American Atheists has its annual convention this Easter weekend in Memphis, Tennessee. As has been the group’s custom in recent years, they decided to purchase a couple of billboards to advertise the gathering. And this is what they wanted to put up:
Cute billboard! (You may remember that little girl from such previous billboards as this one.) As far as “aggressive” goes, this is pretty tame for American Atheists. They’re not attacking Christians, unless you consider disagreement with Christian beliefs an “attack.” Indeed, the billboard was approved in Memphis — you can see it on the road today.
But it was denied in Nashville, a few hours away. The company (which has not been revealed by name yet) said AA couldn’t use the words “Easter” or “church” because they were somehow attacking Christianity.
So American Atheists tried again with this passive-aggressive adjustment:
Now, we’re talking! (The “censored” sticker on the bunny ears is a nice touch.)
Once again, the company rejected the ad. AA said in a press release:
The Nashville billboard company refused [the first billboard], and also refused a modified resubmission, stating that the words “Easter” and “church” could not be shown on the billboard and that only a design promoting atheist beliefs “without being offensive or aggressive towards another group” would be approved.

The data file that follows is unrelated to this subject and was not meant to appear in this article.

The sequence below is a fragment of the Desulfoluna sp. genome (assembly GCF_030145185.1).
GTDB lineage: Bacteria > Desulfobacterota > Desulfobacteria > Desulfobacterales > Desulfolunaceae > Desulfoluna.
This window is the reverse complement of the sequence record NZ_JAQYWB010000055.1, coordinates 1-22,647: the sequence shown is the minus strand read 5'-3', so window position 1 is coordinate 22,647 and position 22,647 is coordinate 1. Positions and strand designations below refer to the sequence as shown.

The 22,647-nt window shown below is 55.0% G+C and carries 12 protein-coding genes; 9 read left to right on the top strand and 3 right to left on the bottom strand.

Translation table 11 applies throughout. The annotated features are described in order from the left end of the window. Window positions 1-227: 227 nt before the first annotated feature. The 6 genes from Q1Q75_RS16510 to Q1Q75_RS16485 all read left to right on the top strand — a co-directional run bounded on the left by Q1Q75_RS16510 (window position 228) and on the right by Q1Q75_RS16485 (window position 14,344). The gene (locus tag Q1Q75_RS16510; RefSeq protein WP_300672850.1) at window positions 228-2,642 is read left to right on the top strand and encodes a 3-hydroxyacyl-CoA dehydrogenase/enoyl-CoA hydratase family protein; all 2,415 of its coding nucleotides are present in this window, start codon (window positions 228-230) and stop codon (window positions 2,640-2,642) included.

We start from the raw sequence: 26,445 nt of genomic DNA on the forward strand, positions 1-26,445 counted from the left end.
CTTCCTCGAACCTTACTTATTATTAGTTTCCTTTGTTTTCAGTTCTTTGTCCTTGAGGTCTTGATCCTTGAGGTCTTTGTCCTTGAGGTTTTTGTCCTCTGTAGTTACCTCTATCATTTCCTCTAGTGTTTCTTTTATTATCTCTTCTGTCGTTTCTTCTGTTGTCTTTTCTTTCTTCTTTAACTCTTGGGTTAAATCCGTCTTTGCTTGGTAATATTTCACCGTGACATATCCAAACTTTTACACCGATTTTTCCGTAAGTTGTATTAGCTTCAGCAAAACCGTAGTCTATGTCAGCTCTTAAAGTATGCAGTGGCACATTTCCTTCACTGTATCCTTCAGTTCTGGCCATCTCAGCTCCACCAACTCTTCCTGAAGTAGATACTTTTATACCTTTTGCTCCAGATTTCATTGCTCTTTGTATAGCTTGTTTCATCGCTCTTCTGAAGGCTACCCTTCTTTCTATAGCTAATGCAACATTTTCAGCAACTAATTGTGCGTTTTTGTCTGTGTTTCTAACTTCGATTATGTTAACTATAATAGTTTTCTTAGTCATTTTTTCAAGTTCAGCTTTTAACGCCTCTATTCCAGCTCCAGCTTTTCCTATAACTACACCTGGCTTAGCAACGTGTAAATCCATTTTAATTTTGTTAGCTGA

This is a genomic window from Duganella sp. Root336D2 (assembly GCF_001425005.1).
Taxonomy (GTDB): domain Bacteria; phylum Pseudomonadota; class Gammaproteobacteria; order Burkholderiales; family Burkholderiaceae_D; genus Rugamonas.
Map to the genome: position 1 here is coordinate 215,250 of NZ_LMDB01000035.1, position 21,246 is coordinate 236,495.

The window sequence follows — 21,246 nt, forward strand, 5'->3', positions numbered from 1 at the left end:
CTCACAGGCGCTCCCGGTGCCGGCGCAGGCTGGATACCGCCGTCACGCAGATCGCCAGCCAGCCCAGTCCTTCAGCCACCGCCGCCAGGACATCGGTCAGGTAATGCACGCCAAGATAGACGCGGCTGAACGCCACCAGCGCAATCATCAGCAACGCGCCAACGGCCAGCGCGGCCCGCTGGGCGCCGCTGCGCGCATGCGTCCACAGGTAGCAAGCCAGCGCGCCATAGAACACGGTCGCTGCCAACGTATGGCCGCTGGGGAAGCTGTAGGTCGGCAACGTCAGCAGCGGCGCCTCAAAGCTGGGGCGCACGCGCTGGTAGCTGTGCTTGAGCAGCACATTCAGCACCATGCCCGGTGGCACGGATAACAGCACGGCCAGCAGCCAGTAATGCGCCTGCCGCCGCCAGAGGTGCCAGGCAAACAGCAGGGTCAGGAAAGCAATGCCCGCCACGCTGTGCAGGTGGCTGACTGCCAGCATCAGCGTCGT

So American Atheists tried one more time and *finally* got approved… though, in my opinion, the final billboard lacks the zing of the first two:
“The double standard is as ridiculous as it is discriminatory,” said American Atheists President David Silverman. “Our billboards feature a happy little girl wearing bunny ears. Our convention is, in fact, this April 2-5, which falls on Easter weekend. Is stating this fact what Americans, champions of free speech, find ‘aggressive’? This is exactly why we are coming to the Bible Belt — we go where we are needed; it could not be more clear that we are needed here.”
Despite Silverman calling it discriminatory, there are no plans to pursue any legal action. The billboards are up, even if they’re wildly different from each other. That’s what really matters. Hopefully, they’ll get the attention of passers-by who are unaware that they’re not alone in their disbelief.
But I’m stuck trying to figure out how AA’s first two billboards were too “offensive” when I’ve seen far worse messages coming from Christians.
***Update***: The Nashville billboard company has been identified as OUTFRONT Media, formerly called CBS Outdoor. Interestingly enough, it’s the same company that worked on AA’s Puerto Rico billboards and the winter billboards which said “Dear Santa, All I Want for Christmas is to Skip Church!”
That latter billboard went up in Nashville. Somehow, it wasn’t a problem then…
I’ve reached out to OUTFRONT to find out what specifically they had a problem with and why the Christmas billboard was okay.